Break the mold with a graphical abstract (Luc Cox, February 2015)

Graphical abstracts is one of many ways to adapt scientific communication to a quickly evolving media landscape. Luk Cox, scientific illustrator with a background in molecular biology, has a clear message: it is time for old dogs to learn some new tricks.


Luk Cox: “Graphical abstracts open the door to your research article.”

For almost as long as we can remember, scientific publishing follows a very rigid and uniform structure. This ‘optimized’ format (title, abstract, introduction, materials and methods, results, discussion, references) is engrained in the brain of every scientist. It is something so obvious that it is not even questioned anymore. Which is strange for scientists, isn’t it?

Luckily, every now and then, some scientific journals experiment with ‘new’ ways of publishing research. And indeed they should, because information consumption changed drastically in the last two decades. Most information uptake happens via online media nowadays and we digest the news in little chunks rather than big bodies of text. These innovative journals came up with the graphical abstract, a single and concise visual representation of the presented research, a summary of the main findings of the paper captured in a specially designed figure.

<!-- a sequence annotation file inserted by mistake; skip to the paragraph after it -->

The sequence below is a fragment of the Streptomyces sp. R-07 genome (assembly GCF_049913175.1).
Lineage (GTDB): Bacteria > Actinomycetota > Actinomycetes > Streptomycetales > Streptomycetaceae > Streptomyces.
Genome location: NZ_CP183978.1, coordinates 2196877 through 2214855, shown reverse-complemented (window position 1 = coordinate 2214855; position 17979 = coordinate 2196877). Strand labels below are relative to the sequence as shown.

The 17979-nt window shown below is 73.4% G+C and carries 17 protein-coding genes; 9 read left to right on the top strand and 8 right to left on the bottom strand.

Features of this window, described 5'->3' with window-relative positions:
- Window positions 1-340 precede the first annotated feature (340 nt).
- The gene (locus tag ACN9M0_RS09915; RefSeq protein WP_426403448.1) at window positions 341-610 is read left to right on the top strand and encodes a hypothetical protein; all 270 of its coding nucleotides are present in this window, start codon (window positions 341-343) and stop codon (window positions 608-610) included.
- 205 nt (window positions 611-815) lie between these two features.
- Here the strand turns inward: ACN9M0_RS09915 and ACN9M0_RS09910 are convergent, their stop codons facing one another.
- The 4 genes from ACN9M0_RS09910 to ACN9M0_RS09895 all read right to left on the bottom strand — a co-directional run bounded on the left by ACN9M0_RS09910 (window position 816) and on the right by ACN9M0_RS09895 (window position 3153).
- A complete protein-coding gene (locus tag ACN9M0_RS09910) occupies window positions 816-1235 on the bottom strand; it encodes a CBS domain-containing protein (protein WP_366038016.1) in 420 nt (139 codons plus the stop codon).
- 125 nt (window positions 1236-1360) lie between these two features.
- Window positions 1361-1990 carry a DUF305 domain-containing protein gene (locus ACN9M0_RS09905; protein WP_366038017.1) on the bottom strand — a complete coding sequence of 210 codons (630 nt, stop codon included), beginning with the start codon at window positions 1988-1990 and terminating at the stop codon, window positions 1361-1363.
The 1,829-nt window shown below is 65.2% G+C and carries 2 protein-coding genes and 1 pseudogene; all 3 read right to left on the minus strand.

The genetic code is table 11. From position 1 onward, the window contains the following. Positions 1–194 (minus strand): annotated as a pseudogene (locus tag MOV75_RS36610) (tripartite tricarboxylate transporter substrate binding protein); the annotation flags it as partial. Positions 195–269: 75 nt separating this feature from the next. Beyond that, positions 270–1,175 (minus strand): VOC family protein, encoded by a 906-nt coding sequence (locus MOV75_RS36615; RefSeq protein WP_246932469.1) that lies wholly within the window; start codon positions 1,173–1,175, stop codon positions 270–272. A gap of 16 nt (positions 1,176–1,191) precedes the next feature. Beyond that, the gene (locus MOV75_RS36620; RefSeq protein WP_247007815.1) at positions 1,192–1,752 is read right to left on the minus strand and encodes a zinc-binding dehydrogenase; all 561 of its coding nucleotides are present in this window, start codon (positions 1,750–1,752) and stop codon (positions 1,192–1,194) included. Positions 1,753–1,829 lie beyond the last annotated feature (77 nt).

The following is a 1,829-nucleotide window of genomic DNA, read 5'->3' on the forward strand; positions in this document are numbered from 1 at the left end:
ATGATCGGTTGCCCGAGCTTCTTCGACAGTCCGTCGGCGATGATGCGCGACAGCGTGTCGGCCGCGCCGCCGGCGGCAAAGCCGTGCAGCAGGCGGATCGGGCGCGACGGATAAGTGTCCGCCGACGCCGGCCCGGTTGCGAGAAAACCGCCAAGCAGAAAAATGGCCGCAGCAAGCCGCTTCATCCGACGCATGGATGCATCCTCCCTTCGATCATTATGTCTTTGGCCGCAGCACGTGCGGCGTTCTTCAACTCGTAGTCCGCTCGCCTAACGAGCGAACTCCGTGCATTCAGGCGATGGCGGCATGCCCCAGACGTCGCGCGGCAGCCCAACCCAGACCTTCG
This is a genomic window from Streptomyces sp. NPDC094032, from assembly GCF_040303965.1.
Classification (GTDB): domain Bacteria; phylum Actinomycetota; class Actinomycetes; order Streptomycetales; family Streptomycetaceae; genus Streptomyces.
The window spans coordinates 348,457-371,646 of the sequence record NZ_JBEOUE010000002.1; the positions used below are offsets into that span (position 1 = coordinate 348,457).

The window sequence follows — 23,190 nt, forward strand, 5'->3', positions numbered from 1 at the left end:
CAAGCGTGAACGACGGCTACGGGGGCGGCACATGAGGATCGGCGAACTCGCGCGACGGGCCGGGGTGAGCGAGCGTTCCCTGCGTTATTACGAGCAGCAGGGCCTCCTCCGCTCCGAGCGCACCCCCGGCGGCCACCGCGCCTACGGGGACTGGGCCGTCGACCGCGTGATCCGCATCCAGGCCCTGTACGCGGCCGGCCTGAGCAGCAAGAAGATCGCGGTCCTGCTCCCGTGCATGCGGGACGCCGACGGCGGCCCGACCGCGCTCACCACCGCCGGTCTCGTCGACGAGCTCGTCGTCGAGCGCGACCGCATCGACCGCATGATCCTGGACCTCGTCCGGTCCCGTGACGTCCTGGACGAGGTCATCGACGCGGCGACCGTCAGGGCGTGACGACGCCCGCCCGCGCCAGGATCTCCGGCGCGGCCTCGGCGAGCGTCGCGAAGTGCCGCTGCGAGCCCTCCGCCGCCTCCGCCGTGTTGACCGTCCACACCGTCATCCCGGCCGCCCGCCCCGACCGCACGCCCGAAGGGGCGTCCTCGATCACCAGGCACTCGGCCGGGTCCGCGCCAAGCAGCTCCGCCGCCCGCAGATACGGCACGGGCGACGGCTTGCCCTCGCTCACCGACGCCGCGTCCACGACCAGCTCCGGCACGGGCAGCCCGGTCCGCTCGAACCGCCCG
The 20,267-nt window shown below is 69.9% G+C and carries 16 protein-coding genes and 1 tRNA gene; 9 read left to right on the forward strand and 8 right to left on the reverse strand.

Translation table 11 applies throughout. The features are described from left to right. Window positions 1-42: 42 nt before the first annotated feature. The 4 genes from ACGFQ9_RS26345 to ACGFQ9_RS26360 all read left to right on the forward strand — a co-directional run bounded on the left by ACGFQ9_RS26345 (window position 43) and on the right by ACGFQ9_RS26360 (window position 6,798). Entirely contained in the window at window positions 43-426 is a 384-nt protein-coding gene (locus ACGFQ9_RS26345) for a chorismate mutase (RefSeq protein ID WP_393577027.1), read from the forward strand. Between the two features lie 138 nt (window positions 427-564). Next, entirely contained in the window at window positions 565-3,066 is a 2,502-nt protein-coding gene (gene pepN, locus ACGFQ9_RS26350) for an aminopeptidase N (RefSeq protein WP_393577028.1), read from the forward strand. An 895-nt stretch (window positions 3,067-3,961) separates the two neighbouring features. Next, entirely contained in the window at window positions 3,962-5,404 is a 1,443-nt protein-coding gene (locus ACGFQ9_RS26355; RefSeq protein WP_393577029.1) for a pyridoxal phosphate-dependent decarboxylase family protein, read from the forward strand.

A graphical abstract is certainly not a replacement of the classical way of publishing research, but it is a very welcome addition. However, not everybody in the scientific community is pleased with this new format. It is often seen as extra work without added benefit. As a result, most graphical abstracts are an upgraded version of the conclusion slide of the talk that goes along with the publication. I’m not sure if this very helpful for the perceived quality of the publication.

But change always creates opportunity. However, not for everybody. Most people don’t like change, most people avoid new things and prefer to stick to the methods they know very well. For them change creates a chance for failure and the fear of loss overwhelms them so much that they don’t see the huge opportunity anymore. The innovative scientist, on the other hand, embraces change and is prepared to fail, because she knows that the possibility of failure is the only way to success.

The huge and unique opportunity a graphical abstracts offers to you as a publishing author is the possibility to drive traffic to your research. It is more than a summary of your research. You should envision it as the marketing message, the advertisement of your work. It is your chance to capture your audience’s attention, to make them so interested that they want to read more. It is our moral duty as scientists to communicate the research we perform far and fast, it can save lives and make our world a better place. If we want to succeed we’ll need to adapt our communication to the fast evolving media landscape, including social media platforms. Graphical abstracts are very well suited for this.

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Aim to present your graphical abstract in an engaging way. Textbook-like figures work very well.